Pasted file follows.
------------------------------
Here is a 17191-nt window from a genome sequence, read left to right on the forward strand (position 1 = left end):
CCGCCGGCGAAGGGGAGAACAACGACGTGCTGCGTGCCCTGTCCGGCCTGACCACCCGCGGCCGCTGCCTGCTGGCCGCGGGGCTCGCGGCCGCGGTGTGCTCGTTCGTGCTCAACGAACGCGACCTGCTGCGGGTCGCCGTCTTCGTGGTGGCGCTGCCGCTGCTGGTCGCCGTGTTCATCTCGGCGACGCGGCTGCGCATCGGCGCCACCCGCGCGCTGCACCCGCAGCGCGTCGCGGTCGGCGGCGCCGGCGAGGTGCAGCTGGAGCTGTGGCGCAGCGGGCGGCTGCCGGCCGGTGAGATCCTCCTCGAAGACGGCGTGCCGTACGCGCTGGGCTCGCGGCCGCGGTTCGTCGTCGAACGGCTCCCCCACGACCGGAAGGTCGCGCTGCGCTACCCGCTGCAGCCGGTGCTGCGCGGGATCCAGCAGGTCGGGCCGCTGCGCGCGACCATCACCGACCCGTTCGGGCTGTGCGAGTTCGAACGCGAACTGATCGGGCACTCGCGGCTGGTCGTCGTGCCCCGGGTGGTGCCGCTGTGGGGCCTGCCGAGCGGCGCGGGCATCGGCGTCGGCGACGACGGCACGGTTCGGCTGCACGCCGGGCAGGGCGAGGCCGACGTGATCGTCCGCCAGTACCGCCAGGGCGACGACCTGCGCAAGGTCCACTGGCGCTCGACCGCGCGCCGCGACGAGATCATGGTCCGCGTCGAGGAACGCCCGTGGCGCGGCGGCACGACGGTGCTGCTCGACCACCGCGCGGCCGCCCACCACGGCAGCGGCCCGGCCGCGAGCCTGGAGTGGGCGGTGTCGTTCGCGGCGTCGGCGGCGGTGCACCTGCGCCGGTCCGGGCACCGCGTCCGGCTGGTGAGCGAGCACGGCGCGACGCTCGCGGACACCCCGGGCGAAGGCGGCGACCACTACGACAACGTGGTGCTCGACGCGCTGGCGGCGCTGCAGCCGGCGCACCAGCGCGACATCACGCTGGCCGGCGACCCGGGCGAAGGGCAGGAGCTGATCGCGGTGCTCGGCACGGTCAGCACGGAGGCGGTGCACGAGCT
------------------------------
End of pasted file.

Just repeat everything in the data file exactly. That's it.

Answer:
Here is a 17191-nt window from a genome sequence, read left to right on the forward strand (position 1 = left end):
CCGCCGGCGAAGGGGAGAACAACGACGTGCTGCGTGCCCTGTCCGGCCTGACCACCCGCGGCCGCTGCCTGCTGGCCGCGGGGCTCGCGGCCGCGGTGTGCTCGTTCGTGCTCAACGAACGCGACCTGCTGCGGGTCGCCGTCTTCGTGGTGGCGCTGCCGCTGCTGGTCGCCGTGTTCATCTCGGCGACGCGGCTGCGCATCGGCGCCACCCGCGCGCTGCACCCGCAGCGCGTCGCGGTCGGCGGCGCCGGCGAGGTGCAGCTGGAGCTGTGGCGCAGCGGGCGGCTGCCGGCCGGTGAGATCCTCCTCGAAGACGGCGTGCCGTACGCGCTGGGCTCGCGGCCGCGGTTCGTCGTCGAACGGCTCCCCCACGACCGGAAGGTCGCGCTGCGCTACCCGCTGCAGCCGGTGCTGCGCGGGATCCAGCAGGTCGGGCCGCTGCGCGCGACCATCACCGACCCGTTCGGGCTGTGCGAGTTCGAACGCGAACTGATCGGGCACTCGCGGCTGGTCGTCGTGCCCCGGGTGGTGCCGCTGTGGGGCCTGCCGAGCGGCGCGGGCATCGGCGTCGGCGACGACGGCACGGTTCGGCTGCACGCCGGGCAGGGCGAGGCCGACGTGATCGTCCGCCAGTACCGCCAGGGCGACGACCTGCGCAAGGTCCACTGGCGCTCGACCGCGCGCCGCGACGAGATCATGGTCCGCGTCGAGGAACGCCCGTGGCGCGGCGGCACGACGGTGCTGCTCGACCACCGCGCGGCCGCCCACCACGGCAGCGGCCCGGCCGCGAGCCTGGAGTGGGCGGTGTCGTTCGCGGCGTCGGCGGCGGTGCACCTGCGCCGGTCCGGGCACCGCGTCCGGCTGGTGAGCGAGCACGGCGCGACGCTCGCGGACACCCCGGGCGAAGGCGGCGACCACTACGACAACGTGGTGCTCGACGCGCTGGCGGCGCTGCAGCCGGCGCACCAGCGCGACATCACGCTGGCCGGCGACCCGGGCGAAGGGCAGGAGCTGATCGCGGTGCTCGGCACGGTCAGCACGGAGGCGGTGCACGAGCT